LumiQuest LQ-114 Snoot
Snoots are handy light modifiers capable of limiting light dispersal to a narrow angle of coverage. While these handy light modifiers have long been a staple of studio photography, it’s only been in the past decade or so that a growing selection of smaller snoots have been designed to work with hot shoe mount flash versions.
Different manufacturers have taken different approaches to snoot design and construction. Some, such as the Zoot Snoot, use neoprene for durability and versatility, while others, such as the Interfit version, are made of durable metal. Then there are ones that are made of less rugged materials. LumiQuest’s LQ-114 snoot is one such entry.
This is a lightweight product that folds flat when not in use. Like many of these small light modifiers designed for use with shoe mount flash units, it attaches to the flash head via Velcro. Its four flaps Velcro to each flat surface of the flash head requiring attaching matching Velcro squares to your flash. LumiQuest also offers a Velcro strap you can use instead of the permanently attached Velcro strips. A snoot can be useful as the only light source for creating a spotlight effect on your subject or it can be used as a supplemental light positioned off camera to use as a hair light or rim light.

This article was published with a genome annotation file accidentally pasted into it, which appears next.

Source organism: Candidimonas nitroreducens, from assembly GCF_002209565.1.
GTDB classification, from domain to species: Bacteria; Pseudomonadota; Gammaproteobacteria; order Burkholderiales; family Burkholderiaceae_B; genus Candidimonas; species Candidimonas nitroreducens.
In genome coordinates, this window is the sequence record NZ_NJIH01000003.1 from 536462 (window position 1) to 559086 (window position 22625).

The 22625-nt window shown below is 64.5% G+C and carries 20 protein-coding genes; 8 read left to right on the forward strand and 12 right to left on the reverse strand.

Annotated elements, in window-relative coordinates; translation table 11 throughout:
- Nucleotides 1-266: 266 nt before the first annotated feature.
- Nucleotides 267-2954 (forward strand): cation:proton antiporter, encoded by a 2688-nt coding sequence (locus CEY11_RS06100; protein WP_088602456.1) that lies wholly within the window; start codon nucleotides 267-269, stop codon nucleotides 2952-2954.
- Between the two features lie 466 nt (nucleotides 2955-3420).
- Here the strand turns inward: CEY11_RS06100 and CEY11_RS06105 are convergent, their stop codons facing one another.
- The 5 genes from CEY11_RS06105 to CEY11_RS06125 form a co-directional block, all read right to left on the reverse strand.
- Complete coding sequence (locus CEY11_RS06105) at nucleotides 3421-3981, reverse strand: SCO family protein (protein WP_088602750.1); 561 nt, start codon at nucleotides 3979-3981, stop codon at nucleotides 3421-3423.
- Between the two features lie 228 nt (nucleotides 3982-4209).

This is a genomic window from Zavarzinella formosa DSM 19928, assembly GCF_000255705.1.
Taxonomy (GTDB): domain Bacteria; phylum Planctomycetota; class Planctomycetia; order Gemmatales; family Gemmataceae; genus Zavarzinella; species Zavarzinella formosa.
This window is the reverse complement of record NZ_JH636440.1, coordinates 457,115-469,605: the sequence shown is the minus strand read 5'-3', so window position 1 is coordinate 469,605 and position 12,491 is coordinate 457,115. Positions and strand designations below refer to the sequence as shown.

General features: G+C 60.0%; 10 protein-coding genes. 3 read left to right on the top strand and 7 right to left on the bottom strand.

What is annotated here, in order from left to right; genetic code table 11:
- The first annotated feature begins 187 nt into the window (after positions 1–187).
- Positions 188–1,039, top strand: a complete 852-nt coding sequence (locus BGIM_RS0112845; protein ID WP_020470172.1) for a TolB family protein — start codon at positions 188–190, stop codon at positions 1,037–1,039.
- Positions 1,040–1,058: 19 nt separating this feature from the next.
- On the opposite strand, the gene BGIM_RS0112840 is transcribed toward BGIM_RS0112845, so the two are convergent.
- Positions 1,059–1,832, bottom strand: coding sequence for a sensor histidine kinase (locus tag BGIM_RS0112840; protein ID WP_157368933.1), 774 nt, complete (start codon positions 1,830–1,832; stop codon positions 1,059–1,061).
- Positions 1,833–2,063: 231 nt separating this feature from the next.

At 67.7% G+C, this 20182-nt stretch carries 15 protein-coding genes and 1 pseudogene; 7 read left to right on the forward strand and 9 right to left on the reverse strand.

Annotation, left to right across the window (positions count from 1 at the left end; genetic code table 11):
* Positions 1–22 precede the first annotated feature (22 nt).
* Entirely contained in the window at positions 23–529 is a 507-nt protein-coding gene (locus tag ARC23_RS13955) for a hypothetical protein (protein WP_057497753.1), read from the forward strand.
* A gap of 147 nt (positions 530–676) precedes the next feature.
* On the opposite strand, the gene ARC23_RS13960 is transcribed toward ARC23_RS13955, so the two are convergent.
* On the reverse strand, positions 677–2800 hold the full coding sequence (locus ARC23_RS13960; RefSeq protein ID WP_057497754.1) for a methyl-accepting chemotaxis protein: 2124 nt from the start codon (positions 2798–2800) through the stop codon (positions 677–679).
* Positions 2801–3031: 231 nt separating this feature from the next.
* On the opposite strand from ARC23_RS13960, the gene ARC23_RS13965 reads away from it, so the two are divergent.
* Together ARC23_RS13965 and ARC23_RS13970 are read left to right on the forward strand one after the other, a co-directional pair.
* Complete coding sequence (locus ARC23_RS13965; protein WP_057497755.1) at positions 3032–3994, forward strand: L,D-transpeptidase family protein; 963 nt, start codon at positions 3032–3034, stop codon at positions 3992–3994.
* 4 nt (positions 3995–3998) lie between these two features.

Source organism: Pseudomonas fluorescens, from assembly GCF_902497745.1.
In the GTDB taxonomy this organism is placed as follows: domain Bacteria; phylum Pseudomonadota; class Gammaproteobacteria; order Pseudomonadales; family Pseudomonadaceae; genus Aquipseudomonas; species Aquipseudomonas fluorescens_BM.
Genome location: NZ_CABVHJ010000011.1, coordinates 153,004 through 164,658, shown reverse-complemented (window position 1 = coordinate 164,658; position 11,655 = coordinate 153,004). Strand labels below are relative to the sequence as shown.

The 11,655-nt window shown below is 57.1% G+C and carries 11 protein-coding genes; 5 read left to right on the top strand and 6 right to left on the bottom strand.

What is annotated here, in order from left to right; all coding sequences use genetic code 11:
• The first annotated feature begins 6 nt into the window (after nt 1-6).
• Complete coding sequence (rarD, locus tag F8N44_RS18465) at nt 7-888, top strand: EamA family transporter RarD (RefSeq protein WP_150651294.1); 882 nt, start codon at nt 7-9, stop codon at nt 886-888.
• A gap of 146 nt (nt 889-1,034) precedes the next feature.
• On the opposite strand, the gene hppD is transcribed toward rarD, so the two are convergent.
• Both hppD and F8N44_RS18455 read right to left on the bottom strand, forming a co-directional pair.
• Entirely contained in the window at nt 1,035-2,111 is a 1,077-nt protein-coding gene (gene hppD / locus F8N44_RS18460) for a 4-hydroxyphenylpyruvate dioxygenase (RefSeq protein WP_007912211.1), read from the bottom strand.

Pros (4 out of 5)
The LumiQuest LQ-114Snoot takes up very little space in your camera bag and does a nice job of restricting of the flash unit’s light output. When folded flat, the snoot is 5 3/4" by 7 3/4" and can be stowed in the flap compartment or side compartment of many camera bags. It’s designed so it doesn’t block the flash’s sensor either, a nice precaution by LumiQuest since it allows for E-TTL units to perform properly. The snoot can fit a pretty wide range of portable flash units too, although it does have trouble fitting onto larger flash heads such as Canon’s 550EX.
Cons (1 out of 5)
Now for the bad news. Fitting the LumiQuest Snoot to a flash unit is a bit on the difficult side, particularly if you’re trying to get a solid fit instead of a loose one. Light leaks are hard to avoid too since the edges don’t line up very well when you try to wrap it around the head of the flash unit. When using mine I find I need to use some Gaffer’s tape to tape it into the proper shape, an annoying and time wasting process. This isn’t a particularly durable or rugged light modifier either. When placed into heavy use, cracks in the material occur and functionality is compromised. I’m doubtful it will last very long under heavy use. Also, keep in mind that the restricted area of coverage the snoot provides can throw off the camera’s metering system since the illuminated area will be small.
Price to value (3 out of 5)
At $28.95 (some websites offer it for $23.95) this light modifier just isn’t worth the price, especially when you consider how flimsy it is.